Species distribution models (SDMs) are used to project the impact of climate change on species’ ecological niches, but often paint an overly simplistic picture that is limited to climate-occupancy interactions. In this new study, Oregon State University scientists used more complex modeling to research the impact of climate change on the American pika. The study incorporated climate, gene flow, habitat configuration, and microhabitat complexity to build separate SDMs for pika populations inhabiting eight U.S. National Park Service units, a distribution that represents pika variety across the U.S. The results displayed highly variable occupancy patterns across the western U.S., suggesting important local-scale differences in the realized niche of the American pika. The study also found that habitat composition and connectivity were among the most influential variables in predicting pika occupancy for all study areas. This is an important result because SDMs rarely include these two variables, stressing the importance of including fine-scale factors when assessing current and future climate impacts on species’ distributions.
Using Citizen-Science Data to Identify Local Hotspots of Seabird Occurrence
Ward EJ, Marshall KN, Ross T, Sedgley A, Hass T, Pearson SF, Joyce G, Hamel NJ, Hodum PJ, Faucett R. 2015. Using citizen-science data to identify local hotspots of seabird occurrence. PeerJ. http://dx.doi.org/10.7717/peerj.704
Seabirds have been used as indicators of ecosystem processes such as climate change and human activity in near-shore ecosystems around the world. A recent study published in PeerJ tracked the occurrence of 18 seabird species at 62 sites around Puget Sound. Despite historic declines of seabirds in the region, results from this study are optimistic, suggesting increases in probabilities of occurrence for 14 of the 18 species studied (including cormorants, loons, rhinoceros auklets, and harlequin ducks). Additionally, the study documented local hotspots for certain species, which may indicate important habitat or prey the seabirds depend on.
Increasing Hydrologic Variability Threatens Depleted Anadromous Fish Populations
Ward, E.J., Anderson J.H., Beechie, T.J., Pess, G.R., Ford, M.J. 2015. Increasing hydrologic variability threatens depleted anadromous fish populations. Global Change Biology doi: http://dx.doi.org/10.1111/gcb.12847
Predicting effects of climate change on species and ecosystems depends on understanding responses to shifts in means (such as trends in global temperatures), but also shifts in climate variability. Researchers from NOAA and Washington Department of Fish and Wildlife evaluated potential responses of anadromous fish populations to an increasingly variable environment. Researchers used hierarchical analysis of 21 Chinook salmon populations from the Pacific Northwest to examine support for changes in river flows and flow variability on population growth. Results suggest that more than half of the rivers analyzed have already experienced significant increases in flow variability over the last 60 years, and this study shows that this increase in variability in freshwater flows has a more negative effect than any other climate signal included in the model. Climate change models predict that the Puget Sound region of Washington will experience warmer winters and more variable flows, which may limit the ability of these Chinook salmon populations to recover.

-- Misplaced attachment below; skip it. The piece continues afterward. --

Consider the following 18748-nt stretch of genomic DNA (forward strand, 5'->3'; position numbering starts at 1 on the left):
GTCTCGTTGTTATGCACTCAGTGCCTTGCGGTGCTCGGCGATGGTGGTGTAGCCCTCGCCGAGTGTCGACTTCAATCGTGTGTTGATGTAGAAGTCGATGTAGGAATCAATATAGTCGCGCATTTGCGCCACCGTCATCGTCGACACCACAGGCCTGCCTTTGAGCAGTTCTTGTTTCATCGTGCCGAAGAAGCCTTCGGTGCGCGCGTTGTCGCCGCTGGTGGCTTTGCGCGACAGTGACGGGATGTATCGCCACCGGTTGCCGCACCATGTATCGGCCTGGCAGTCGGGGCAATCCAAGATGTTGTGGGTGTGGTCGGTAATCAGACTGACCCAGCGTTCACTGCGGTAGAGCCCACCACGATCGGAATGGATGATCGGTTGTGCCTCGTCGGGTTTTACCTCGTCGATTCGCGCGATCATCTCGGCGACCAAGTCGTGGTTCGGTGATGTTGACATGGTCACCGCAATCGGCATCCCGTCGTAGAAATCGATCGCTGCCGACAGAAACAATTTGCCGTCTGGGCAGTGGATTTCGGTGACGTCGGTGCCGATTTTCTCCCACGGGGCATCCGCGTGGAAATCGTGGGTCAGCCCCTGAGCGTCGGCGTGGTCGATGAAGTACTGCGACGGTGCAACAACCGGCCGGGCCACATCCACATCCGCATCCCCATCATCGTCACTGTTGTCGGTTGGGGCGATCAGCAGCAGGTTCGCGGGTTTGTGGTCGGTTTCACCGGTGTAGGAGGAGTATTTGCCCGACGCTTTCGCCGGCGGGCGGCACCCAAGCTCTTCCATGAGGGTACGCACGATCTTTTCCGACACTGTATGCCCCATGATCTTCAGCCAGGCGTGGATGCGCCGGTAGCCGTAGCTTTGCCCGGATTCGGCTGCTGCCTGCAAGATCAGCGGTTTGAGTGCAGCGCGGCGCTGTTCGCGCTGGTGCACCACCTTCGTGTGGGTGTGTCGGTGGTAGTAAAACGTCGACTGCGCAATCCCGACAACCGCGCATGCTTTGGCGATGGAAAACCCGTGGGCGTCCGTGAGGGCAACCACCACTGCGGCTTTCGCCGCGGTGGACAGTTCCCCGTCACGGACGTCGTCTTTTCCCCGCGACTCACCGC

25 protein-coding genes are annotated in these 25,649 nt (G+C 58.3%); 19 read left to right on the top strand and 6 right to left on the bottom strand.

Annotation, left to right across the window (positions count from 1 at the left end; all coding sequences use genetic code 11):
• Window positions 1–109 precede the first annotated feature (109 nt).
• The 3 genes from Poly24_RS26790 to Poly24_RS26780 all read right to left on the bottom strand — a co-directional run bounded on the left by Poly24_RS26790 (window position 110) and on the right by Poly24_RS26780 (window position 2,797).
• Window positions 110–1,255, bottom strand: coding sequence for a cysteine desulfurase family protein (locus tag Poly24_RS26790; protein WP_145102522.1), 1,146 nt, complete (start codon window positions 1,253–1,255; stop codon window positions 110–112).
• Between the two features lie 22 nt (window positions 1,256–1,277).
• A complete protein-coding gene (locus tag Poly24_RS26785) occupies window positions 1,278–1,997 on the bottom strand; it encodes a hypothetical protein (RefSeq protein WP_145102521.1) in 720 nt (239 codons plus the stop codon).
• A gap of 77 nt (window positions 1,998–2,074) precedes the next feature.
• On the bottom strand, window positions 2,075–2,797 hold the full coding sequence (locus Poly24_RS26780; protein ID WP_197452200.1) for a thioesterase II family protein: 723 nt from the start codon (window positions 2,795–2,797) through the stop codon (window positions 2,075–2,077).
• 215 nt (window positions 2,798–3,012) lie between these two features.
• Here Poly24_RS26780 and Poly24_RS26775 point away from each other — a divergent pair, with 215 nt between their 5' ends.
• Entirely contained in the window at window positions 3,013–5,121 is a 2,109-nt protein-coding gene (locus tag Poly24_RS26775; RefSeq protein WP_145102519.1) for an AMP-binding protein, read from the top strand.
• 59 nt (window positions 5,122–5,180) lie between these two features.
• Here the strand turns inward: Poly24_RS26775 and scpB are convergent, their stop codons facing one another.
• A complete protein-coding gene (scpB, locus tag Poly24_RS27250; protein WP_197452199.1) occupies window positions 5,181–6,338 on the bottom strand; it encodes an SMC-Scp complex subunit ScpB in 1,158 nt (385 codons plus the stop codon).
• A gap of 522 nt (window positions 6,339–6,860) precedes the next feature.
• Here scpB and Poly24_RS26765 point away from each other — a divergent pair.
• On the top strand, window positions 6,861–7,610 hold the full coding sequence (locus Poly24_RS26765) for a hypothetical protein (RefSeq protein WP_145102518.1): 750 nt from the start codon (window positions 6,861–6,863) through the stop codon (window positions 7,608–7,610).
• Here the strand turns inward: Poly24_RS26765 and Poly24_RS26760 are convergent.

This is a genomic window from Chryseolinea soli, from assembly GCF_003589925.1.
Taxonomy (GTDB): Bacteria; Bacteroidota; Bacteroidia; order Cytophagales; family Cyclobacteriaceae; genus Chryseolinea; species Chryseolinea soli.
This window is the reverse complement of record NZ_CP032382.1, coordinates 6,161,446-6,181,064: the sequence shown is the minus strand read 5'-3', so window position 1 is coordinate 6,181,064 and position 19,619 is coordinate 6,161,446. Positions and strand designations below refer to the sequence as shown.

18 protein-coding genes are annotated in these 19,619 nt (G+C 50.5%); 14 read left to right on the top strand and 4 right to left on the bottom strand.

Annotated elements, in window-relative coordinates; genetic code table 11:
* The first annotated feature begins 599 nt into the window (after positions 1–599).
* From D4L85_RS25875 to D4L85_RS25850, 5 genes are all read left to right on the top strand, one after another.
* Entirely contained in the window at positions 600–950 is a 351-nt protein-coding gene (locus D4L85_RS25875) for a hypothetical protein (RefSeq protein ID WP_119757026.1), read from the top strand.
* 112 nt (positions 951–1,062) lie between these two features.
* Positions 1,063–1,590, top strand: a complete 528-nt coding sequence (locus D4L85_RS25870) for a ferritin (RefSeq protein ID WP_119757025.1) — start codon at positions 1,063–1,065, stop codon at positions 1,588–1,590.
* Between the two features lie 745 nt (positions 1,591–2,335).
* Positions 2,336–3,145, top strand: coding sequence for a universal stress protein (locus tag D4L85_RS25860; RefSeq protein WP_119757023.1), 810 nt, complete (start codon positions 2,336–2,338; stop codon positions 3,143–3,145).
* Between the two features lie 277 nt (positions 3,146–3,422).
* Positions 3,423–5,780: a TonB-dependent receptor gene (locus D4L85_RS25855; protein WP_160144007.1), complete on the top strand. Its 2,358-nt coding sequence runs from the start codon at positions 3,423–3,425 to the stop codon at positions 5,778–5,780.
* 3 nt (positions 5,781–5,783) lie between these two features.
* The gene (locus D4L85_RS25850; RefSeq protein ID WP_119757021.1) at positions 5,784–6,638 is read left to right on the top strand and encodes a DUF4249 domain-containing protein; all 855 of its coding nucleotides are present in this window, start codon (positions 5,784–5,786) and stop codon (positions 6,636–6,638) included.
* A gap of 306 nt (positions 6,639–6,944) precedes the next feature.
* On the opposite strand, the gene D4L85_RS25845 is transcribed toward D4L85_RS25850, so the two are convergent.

A systematic review of ecological attributes that confer resilience to climate change in environmental restoration
Timpane-Padgham BL, Beechie T, Klinger T. 2017. A systematic review of ecological attributes that confer resilience to climate change in environmental restoration. PLoS ONE 12(3): e0173812. https://doi.org/10.1371/journal.pone.0173812
Researchers from the University of Washington and NOAA’s Northwest Fisheries Science Center utilized ecological resilience literature to identify 45 specific attributes that are explicitly related to climate change. They classified them at different scales and identified which scales and approaches are more appropriate for different restoration and monitoring projects. By summarizing these relationships in a decision support table, researchers illustrate how these classifications can be used to prioritize climate change resilience information in specific restoration plans. They propose that identifying sources of ecological resilience is a critical step in restoring ecosystems in a changing climate.
Feds release plan for recovering Northwest fish species
Federal authorities have released their final recovery plan for a fish species that teetered on the brink of extinction in the early 1990s in one of the Pacific Northwest’s major rivers. The National Oceanic and Atmospheric Administration released the plan on June 8th with the goal of creating a self-sustaining population of Snake River sockeye salmon over the next 50 to 100 years.
Plants can run but they can’t hide from warming
Williams, J.L., Kendall, B.E., Levine, J.M. 2016. Rapid evolution accelerates plant population spread in fragmented experimental landscapes. Science 353 (6298): 482-485 DOI: 10.1126/science.aaf6268.